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National Drug Intelligence Center.

    

Title:

New Hampshire Drug Threat Assessment

New Hampshire Drug Threat Assessment.Publication Date:  April 2001

Document ID: 2001-S0377NH-001

Available New Hampshire Assessments
   2003 Update: May 2003
   2002 Update: April 2002
           Original: April 2001

Archived on:  January 1, 2006. This document may contain dated information. It remains available to provide access to historical materials.

This report is a strategic assessment that addresses the status and outlook of the drug threat in New Hampshire. Analytical judgment determined the threat posed by each drug type or category, taking into account the most current quantitative and qualitative information on availability, demand, production or cultivation, transportation, and distribution, as well as the effects of a particular drug on abusers and society as a whole. While NDIC sought to incorporate the latest available information, a time lag often exists between collection and publication of data, particularly demand-related data sets. NDIC anticipates that this drug threat assessment will be useful to policymakers, law enforcement personnel, and treatment providers at the federal, state, and local levels because it draws upon a broad range of information sources to describe and analyze the drug threat in New Hampshire.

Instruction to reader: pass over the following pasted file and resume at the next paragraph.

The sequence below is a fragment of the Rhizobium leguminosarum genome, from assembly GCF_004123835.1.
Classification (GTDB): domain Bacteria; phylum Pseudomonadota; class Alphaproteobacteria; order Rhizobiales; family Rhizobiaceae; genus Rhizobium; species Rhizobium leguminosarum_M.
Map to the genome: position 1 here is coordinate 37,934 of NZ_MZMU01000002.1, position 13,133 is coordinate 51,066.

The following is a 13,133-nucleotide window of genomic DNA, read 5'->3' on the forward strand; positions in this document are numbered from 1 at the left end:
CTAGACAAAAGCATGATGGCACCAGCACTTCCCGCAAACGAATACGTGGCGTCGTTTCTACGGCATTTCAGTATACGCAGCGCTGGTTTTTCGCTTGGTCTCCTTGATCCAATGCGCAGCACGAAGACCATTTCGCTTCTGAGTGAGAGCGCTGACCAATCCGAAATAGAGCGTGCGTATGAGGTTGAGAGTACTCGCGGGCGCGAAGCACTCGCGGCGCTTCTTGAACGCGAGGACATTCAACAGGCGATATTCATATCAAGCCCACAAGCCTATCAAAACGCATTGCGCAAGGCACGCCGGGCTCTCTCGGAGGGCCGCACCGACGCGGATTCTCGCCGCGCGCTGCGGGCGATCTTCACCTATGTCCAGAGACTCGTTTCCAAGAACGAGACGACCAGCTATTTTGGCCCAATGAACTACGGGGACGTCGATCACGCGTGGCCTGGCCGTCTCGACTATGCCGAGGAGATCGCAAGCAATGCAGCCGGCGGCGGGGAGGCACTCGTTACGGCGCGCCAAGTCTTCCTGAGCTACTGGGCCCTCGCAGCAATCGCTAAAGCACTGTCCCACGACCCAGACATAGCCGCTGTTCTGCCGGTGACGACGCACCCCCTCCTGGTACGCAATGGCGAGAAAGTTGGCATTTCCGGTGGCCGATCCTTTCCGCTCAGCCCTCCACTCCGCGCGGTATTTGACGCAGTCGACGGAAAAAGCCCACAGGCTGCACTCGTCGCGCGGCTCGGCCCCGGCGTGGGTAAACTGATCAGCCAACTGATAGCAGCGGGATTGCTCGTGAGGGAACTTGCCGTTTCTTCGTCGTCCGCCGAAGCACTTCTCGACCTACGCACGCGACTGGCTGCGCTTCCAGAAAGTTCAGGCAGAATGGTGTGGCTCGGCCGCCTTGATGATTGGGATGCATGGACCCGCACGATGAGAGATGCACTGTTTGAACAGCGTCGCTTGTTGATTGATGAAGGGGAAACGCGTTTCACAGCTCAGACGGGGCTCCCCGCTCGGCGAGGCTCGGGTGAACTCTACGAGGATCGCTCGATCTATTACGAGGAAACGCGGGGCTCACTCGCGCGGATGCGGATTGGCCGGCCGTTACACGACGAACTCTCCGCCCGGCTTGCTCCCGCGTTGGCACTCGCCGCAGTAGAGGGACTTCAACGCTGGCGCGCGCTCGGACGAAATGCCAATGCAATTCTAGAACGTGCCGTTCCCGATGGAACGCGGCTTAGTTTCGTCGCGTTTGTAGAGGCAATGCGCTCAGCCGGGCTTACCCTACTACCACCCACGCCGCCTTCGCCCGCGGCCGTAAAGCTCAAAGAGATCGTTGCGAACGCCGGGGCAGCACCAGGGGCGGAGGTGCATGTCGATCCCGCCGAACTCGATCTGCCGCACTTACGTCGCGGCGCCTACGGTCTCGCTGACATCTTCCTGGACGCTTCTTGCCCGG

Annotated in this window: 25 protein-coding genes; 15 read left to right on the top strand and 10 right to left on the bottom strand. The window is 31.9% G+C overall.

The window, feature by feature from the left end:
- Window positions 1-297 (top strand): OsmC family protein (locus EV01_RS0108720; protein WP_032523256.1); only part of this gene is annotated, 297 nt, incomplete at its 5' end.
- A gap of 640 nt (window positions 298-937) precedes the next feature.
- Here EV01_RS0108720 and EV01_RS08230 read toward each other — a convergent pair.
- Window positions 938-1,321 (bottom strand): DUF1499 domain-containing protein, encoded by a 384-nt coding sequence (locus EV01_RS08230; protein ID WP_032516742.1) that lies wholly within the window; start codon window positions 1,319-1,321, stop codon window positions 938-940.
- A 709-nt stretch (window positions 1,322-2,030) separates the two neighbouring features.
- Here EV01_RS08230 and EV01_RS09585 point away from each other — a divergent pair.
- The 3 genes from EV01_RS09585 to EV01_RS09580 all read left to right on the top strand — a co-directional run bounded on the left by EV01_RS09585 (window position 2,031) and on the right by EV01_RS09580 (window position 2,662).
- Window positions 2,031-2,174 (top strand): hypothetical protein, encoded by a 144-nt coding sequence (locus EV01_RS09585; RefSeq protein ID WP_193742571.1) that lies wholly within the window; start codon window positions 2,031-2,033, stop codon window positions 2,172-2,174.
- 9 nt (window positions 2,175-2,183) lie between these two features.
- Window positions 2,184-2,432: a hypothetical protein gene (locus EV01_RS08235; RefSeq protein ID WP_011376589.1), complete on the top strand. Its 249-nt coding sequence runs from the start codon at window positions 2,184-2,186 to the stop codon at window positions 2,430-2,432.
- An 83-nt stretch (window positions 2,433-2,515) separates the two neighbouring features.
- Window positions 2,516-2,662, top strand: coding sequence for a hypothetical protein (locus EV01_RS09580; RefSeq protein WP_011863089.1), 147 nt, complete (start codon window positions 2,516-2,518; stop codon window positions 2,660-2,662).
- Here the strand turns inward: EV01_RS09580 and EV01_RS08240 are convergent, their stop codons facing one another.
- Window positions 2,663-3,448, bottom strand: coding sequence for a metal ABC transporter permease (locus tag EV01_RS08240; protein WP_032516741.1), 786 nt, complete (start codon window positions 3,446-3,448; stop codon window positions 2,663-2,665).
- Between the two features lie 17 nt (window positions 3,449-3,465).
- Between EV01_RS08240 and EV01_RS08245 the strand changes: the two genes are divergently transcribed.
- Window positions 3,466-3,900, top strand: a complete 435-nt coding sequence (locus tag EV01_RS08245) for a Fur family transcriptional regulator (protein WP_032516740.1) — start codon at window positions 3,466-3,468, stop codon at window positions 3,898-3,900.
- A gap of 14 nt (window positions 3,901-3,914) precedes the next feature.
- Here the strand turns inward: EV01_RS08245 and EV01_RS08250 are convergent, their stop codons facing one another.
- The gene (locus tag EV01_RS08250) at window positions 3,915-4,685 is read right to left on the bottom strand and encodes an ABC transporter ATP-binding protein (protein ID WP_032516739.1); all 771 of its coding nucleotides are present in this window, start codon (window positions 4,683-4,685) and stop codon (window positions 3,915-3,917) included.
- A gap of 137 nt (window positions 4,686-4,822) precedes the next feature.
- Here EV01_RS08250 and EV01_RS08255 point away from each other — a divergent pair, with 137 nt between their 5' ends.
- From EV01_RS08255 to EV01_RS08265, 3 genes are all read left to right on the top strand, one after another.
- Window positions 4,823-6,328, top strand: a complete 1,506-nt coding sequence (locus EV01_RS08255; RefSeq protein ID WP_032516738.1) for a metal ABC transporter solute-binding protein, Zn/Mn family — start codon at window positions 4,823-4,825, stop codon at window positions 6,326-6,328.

Your questions, comments, and suggestions for future subjects are welcome at any time.  Addresses are provided at the end of the page.

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Contents  

Executive Summary

Overview 
 
Fast Facts

Cocaine 
  Abuse
  Availability 
  Violence 
  Production 
  Transportation 
  Distribution

Marijuana 
  Abuse 
  Availability 
  Violence 
  Production 
  Transportation 
  Distribution 

Heroin 
  Abuse 
  Availability 
  Violence 
  Production 
  Transportation 
  Distribution 

Methamphetamine 
  Abuse 
  Availability 
  Violence 
  Production 
  Transportation 
  Distribution 

 

Other Dangerous Drugs 
 
MDMA 
  Ketamine 
  LSD 
  DXM 
  Diverted Pharmaceuticals 

Outlook 

Sources 


List of Figures 

Figure 1. New Hampshire drug-related arrests by county, 1999.
Figure 2. New Hampshire transportation infrastructure.
Figure 3. New Hampshire heroin user populations.
Figure 4. New Hampshire rave locations.

List of Tables 

Table 1. Cocaine Prices, New Hampshire, 1999
Table 2. Marijuana Prices, New Hampshire, 1999
Table 3. Heroin Prices, New Hampshire, 1999
Table 4. Diverted Pharmaceutical Prices, New Hampshire, 1999